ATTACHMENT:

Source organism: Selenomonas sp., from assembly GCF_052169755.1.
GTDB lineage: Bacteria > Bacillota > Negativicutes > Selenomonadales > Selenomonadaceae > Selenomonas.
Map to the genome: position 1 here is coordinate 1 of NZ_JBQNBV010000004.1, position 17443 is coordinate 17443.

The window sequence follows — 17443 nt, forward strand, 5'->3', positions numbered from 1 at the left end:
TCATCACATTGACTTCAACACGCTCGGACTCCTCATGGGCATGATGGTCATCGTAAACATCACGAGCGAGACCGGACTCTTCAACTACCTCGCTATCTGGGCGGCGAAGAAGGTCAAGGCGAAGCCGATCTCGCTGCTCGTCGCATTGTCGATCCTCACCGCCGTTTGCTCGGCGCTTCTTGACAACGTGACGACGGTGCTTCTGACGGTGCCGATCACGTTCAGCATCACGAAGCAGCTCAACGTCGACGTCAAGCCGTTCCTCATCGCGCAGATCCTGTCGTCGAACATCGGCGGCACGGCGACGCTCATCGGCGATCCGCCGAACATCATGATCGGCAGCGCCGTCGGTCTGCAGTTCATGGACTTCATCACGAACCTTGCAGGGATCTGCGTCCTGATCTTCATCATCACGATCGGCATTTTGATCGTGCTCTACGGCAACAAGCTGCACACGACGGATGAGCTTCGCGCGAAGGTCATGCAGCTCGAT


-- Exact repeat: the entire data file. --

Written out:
Source organism: Selenomonas sp., from assembly GCF_052169755.1.
GTDB lineage: Bacteria > Bacillota > Negativicutes > Selenomonadales > Selenomonadaceae > Selenomonas.
Map to the genome: position 1 here is coordinate 1 of NZ_JBQNBV010000004.1, position 17443 is coordinate 17443.

The window sequence follows — 17443 nt, forward strand, 5'->3', positions numbered from 1 at the left end:
TCATCACATTGACTTCAACACGCTCGGACTCCTCATGGGCATGATGGTCATCGTAAACATCACGAGCGAGACCGGACTCTTCAACTACCTCGCTATCTGGGCGGCGAAGAAGGTCAAGGCGAAGCCGATCTCGCTGCTCGTCGCATTGTCGATCCTCACCGCCGTTTGCTCGGCGCTTCTTGACAACGTGACGACGGTGCTTCTGACGGTGCCGATCACGTTCAGCATCACGAAGCAGCTCAACGTCGACGTCAAGCCGTTCCTCATCGCGCAGATCCTGTCGTCGAACATCGGCGGCACGGCGACGCTCATCGGCGATCCGCCGAACATCATGATCGGCAGCGCCGTCGGTCTGCAGTTCATGGACTTCATCACGAACCTTGCAGGGATCTGCGTCCTGATCTTCATCATCACGATCGGCATTTTGATCGTGCTCTACGGCAACAAGCTGCACACGACGGATGAGCTTCGCGCGAAGGTCATGCAGCTCGAT